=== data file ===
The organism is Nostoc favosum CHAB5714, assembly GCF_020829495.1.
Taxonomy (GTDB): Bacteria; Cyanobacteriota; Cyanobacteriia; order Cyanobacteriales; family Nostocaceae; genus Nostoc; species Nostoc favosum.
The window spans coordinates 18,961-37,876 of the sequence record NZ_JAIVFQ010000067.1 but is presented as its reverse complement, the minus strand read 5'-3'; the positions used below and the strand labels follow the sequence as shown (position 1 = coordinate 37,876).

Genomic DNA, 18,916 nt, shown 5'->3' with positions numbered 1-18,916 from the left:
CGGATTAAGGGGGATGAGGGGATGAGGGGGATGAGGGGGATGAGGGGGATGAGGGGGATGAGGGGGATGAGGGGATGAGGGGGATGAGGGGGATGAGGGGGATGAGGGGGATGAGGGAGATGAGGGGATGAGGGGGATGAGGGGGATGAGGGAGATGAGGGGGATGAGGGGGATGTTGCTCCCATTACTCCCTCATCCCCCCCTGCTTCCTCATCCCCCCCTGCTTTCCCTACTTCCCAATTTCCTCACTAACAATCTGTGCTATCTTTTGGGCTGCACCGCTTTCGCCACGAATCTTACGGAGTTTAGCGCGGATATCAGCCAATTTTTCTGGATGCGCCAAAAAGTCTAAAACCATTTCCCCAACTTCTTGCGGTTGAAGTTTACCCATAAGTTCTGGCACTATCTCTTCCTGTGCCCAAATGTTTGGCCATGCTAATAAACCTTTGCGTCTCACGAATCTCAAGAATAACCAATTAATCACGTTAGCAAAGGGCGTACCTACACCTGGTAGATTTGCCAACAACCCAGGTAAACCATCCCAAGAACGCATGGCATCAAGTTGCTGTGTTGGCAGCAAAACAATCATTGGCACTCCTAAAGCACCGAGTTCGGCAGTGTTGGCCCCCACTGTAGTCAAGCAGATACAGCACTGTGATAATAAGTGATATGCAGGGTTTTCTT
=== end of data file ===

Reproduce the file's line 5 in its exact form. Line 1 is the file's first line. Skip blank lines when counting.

CGGATTAAGGGGGATGAGGGGATGAGGGGGATGAGGGGGATGAGGGGGATGAGGGGGATGAGGGGGATGAGGGGATGAGGGGGATGAGGGGGATGAGGGGGATGAGGGGGATGAGGGAGATGAGGGGATGAGGGGGATGAGGGGGATGAGGGAGATGAGGGGGATGAGGGGGATGTTGCTCCCATTACTCCCTCATCCCCCCCTGCTTCCTCATCCCCCCCTGCTTTCCCTACTTCCCAATTTCCTCACTAACAATCTGTGCTATCTTTTGGGCTGCACCGCTTTCGCCACGAATCTTACGGAGTTTAGCGCGGATATCAGCCAATTTTTCTGGATGCGCCAAAAAGTCTAAAACCATTTCCCCAACTTCTTGCGGTTGAAGTTTACCCATAAGTTCTGGCACTATCTCTTCCTGTGCCCAAATGTTTGGCCATGCTAATAAACCTTTGCGTCTCACGAATCTCAAGAATAACCAATTAATCACGTTAGCAAAGGGCGTACCTACACCTGGTAGATTTGCCAACAACCCAGGTAAACCATCCCAAGAACGCATGGCATCAAGTTGCTGTGTTGGCAGCAAAACAATCATTGGCACTCCTAAAGCACCGAGTTCGGCAGTGTTGGCCCCCACTGTAGTCAAGCAGATACAGCACTGTGATAATAAGTGATATGCAGGGTTTTCTT